noun_Email_707352 Breadcrumb arrow noun_917542_cc noun_Globe_1168332 Map point Play Untitled Retweet

Why do so many companies manage people like machines and why is it one of the biggest problems of our times?

We are facing a change where traditional hierarchic, command & control based “machinery” models are replaced with “living organism” type of operations placing humanity and people at the center.

Jaakko Hartikainen / May 03, 2019

This is our third blog in the series that deals with the revolutionary change in management.

In this blog we give a short history review of how organizations have come into where they are today. We will also share some perspectives of the problems that organizations are currently facing because of the prevailing models.

What happened in 19th and 20th centuries

During the first and second Industrial Revolution the productivity and GDP of the developed countries have risen almost exponentially. This happened because of technological progress, shift from rural work to industrial labor, mass production and automation. One key factor in the development of productivity was the new innovations in management. Frederick Winslow Taylor, an American mechanical engineer, was the pioneer in applying engineering principles into management. He summed up his principles in his 1911 book "The Principles of Scientific Management".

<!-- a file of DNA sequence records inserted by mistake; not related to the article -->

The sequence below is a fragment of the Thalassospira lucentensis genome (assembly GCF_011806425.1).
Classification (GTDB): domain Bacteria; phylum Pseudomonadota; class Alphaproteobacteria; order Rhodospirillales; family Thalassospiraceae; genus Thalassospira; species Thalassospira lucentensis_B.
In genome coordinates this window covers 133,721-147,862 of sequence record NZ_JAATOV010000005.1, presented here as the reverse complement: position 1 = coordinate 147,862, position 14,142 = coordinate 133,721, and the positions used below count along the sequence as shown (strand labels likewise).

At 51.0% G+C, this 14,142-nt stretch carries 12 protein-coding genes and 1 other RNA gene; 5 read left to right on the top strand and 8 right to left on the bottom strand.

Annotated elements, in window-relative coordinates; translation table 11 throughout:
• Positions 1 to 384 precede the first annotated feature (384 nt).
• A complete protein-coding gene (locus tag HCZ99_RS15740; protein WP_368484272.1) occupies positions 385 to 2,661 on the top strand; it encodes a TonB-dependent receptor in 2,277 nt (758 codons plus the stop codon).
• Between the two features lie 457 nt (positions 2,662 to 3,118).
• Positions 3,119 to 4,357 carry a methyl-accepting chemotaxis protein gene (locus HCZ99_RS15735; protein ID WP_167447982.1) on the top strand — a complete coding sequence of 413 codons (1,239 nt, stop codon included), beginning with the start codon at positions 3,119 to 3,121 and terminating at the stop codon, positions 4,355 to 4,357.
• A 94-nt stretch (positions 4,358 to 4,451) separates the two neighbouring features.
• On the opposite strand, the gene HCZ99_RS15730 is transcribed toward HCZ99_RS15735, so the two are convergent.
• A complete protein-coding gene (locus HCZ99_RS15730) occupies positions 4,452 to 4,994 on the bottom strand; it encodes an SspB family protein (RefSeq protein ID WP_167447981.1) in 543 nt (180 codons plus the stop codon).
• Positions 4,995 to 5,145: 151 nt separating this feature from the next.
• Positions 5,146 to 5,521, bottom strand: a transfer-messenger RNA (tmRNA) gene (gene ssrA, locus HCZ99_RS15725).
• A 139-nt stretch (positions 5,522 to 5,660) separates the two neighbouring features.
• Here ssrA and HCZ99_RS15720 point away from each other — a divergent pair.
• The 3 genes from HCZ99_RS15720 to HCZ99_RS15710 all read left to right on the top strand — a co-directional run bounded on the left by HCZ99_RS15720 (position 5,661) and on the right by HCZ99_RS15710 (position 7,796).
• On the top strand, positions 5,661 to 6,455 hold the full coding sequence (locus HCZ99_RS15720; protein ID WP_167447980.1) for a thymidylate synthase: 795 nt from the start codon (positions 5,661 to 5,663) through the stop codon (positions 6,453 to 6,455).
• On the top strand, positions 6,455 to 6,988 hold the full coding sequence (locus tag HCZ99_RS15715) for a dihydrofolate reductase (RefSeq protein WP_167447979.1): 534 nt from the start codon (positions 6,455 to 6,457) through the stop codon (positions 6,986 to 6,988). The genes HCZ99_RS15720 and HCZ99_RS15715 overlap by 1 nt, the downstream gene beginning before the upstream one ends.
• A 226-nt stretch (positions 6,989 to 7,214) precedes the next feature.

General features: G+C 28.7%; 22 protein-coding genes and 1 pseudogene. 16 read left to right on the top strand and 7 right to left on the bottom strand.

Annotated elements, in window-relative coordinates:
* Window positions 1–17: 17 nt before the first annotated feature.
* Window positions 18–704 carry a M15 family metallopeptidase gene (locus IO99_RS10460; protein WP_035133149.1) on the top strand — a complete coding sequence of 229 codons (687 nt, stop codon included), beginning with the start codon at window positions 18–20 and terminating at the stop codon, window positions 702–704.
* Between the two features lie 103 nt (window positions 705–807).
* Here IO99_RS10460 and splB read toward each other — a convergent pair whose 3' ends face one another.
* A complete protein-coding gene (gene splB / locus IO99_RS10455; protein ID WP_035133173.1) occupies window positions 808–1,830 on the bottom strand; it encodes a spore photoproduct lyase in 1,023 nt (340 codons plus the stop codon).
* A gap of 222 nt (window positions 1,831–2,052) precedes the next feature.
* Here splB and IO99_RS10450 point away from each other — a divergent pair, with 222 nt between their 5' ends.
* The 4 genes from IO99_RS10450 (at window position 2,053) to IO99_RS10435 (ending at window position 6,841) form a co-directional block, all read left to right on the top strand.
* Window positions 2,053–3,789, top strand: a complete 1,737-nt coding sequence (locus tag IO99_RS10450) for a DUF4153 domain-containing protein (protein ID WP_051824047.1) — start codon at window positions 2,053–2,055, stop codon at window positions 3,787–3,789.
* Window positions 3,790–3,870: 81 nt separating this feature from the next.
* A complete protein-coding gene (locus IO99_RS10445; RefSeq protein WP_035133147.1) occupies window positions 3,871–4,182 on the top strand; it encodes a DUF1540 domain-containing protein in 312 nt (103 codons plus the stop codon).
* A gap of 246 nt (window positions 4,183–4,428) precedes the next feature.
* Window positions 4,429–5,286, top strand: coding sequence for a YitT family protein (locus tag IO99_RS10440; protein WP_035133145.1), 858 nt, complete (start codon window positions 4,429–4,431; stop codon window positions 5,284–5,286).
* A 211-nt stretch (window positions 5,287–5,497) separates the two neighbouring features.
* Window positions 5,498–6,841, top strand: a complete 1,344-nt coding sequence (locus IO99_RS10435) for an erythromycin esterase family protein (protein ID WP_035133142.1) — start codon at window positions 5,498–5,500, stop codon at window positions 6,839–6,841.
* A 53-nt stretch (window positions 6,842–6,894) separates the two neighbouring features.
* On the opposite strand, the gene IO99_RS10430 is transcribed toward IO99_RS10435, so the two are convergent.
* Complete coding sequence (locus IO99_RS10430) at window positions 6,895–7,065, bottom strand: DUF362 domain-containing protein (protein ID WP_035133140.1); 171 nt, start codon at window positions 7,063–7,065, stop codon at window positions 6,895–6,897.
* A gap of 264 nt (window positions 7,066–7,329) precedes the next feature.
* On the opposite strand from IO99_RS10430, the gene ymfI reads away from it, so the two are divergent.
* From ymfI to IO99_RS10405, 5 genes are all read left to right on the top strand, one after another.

Scientific Management or "Taylorism" is a theory of management that carefully analyses and synthesizes workflows for achieving maximum economic efficiency and labor productivity. This theory requires high level of managerial control and leads into clear distinction of managers (planners) and workers (doers). "Efficiency Movement" initiated by Taylor has later on been followed by many theories (e.g. Fordism, Industrial engineering, Lean manufacturing, Six Sigma) and management thinkers (e.g. Henry Gannt, Max Weber, Henri Fayol).